In 1648, the Peace of Westphalia marked the starting point of ‘the modern system of sovereign states’, in which states recognized their equal sovereignty. In the aftermath of the two world wars, the United Nations Charter strengthened the existing international system based on the sovereign equality of the states so as to protect states from unwanted violent intervention from antagonistic external forces, and by extension, protect the human rights of citizens (Art. 2). The concept of state sovereignty has both an internal and external element – while it gives individual states complete control over their territory, it also restricts the influence that states have on one another. Theoretically, this means that states would be able to do as they wished within their territory.
However, the international legal order limits this ability by putting some limit on this internal sovereignty. While it is true in any branch of international law, this is especially relevant to the field of human rights. For one, the international security and human rights norm of “Responsibility to Protect” mandates the international community to intervene to prevent and stop genocides, war crimes, ethnic cleansing and crimes against humanity. This global political commitment was endorsed by all member states of the UN at the 2005 World Summit.
In domestic law, signing a contract binds the parties; in international law, ratifying a treaty similarly binds countries. States that have signed and ratified an international treaty should fulfil their obligations under treaties they have signed and ratified pursuant to the principles of pacta sunt servanda and good faith, enshrined under the Vienna Convention on the Law of Treaties, which states that ‘[e]very treaty in force is binding upon the parties to it and must be performed by them in good faith.’ Consequently, human rights law was developed to protect the individual against the state. Thus, state sovereignty is evolving from an absolute concept of unlimited freedom and independence to a relative concept where freedom and independence of states is limited by international law.
On the issue of migration, Thompson says that ‘[t]here is a fear that protecting human rights […] undermines state sovereignty’. A particularly relevant example can be seen in the case of border control. In the ICJ’s Nottebohm case, Judge Read considered that “[w]hen an alien comes to the frontier, seeking admission, either as a settler or on a visit, the State has an unfettered right to refuse admission’. However, according to the Refugee Convention, it is prohibited to expel an alien ‘where his life or freedom would be threatened on account of his race, religion, nationality, membership of a particular social group or political opinion.’ Thus, the prohibition of refoulement is at odds with the state sovereignty which grants the ability for a State to control its border. However, nowadays, some, as Popovski, argue for a change in our way of thinking about state sovereignty which ‘no longer antagonizes but rather incorporates the concept of human rights’. For him, ‘the sovereignty of the State means the sovereignty of people, not of leaders’.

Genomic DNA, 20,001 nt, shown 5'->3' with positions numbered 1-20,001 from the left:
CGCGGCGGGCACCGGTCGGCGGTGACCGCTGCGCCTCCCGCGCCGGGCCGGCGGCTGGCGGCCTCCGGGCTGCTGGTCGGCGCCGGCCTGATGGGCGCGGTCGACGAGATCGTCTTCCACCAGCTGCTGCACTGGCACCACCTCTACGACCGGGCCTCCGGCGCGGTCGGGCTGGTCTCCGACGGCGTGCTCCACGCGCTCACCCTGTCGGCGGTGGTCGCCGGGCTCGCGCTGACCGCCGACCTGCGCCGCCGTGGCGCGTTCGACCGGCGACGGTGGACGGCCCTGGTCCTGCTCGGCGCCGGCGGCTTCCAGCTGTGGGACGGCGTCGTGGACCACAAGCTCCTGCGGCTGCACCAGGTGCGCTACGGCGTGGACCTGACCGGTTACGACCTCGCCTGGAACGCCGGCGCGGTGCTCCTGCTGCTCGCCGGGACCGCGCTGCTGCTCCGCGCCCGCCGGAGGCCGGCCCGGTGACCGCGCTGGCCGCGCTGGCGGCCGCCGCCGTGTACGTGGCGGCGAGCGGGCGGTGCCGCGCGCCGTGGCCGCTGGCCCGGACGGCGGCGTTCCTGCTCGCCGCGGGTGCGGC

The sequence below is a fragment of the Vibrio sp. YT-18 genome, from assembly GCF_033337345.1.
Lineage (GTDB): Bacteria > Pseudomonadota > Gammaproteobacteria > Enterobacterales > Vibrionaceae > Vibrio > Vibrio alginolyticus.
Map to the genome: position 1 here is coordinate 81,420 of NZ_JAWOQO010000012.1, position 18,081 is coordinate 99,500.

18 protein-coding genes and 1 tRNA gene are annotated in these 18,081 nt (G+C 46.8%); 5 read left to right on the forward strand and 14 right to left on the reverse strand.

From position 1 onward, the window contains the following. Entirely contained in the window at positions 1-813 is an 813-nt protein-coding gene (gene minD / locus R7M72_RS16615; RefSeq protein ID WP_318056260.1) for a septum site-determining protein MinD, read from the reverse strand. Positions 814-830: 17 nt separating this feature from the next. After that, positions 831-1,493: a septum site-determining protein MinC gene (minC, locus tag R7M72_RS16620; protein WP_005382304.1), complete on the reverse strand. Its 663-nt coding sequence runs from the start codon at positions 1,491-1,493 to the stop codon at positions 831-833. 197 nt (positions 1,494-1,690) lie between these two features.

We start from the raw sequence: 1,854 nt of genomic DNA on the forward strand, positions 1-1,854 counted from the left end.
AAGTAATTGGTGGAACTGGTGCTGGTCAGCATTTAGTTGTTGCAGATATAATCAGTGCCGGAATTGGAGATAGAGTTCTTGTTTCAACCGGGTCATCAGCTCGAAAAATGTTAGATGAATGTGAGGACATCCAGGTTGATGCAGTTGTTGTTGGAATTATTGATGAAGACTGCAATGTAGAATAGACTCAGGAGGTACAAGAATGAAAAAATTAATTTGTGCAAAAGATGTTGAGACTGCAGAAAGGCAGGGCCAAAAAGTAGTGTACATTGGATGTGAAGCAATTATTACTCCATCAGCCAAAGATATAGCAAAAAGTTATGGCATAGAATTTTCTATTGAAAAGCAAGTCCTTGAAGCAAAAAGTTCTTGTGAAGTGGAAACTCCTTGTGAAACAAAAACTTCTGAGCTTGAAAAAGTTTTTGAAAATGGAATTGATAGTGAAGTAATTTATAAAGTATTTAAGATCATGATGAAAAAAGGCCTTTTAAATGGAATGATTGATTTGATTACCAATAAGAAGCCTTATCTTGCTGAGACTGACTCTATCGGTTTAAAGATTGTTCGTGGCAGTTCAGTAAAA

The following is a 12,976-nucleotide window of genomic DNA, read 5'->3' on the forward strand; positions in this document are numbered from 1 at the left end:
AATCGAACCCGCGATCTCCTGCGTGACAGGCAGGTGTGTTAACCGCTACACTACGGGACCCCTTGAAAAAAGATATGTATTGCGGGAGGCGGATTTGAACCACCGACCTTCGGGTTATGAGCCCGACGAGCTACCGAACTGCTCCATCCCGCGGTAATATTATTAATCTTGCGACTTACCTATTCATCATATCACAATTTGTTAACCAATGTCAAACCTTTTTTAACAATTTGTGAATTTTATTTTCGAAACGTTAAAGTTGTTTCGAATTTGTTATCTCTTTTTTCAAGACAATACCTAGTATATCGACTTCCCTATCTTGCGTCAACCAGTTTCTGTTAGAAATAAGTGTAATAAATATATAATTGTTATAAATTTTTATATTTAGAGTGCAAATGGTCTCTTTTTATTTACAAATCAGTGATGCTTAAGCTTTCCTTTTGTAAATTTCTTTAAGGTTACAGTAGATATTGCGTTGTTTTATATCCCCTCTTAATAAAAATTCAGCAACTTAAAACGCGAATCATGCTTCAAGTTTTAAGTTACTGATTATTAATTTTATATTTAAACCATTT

Article 38(1) of the Statute of the International Court of Justice lists the different sources of international law the Court can decide to apply. These are:
- international conventions, whether general or particular, establishing rules expressly recognized by the contesting states;
- international custom, as evidence of a general practice accepted as law;
- the general principles of law recognized by civilized nations;
- subject to the provisions of Article 59, judicial decisions and the teachings of the most highly qualified publicists of the various nations, as subsidiary means for the determination of rules of law.
The above, however, does not provided for a complete list of sources of international law the ICJ may use, and in effect, has used in its jurisprudence. In addition to the sources listed, other sources exist, such as binding decisions of international organisations and unilateral acts.
Treaties are the main source of international law. A treaty is ‘an international agreement concluded between States in written form and governed by international law, whether embodied in a single instrument or in two or more related instruments and whatever its particular designation’. The body of international law governing the formation of and compliance with treaties is contained mainly in the Vienna Convention on the Law of Treaties Between States and International Organizations or Between International Organizations, which was drafted by the International Law Commission. The Law of Treaties sets out the basics rules regarding the capacity to conclude treaties, how treaties should be interpreted, the resolution of disputes pursuant to treaties and other basic principles including the fundamental rule of pacta sunt servanda. According to this adage, agreements rightfully concluded must be honoured. The only limit to pacta sunt servanda are the peremptory norms of general international law, called jus cogens, a fundamental principle of international law accepted by the international community as a norm from which no derogation is permitted.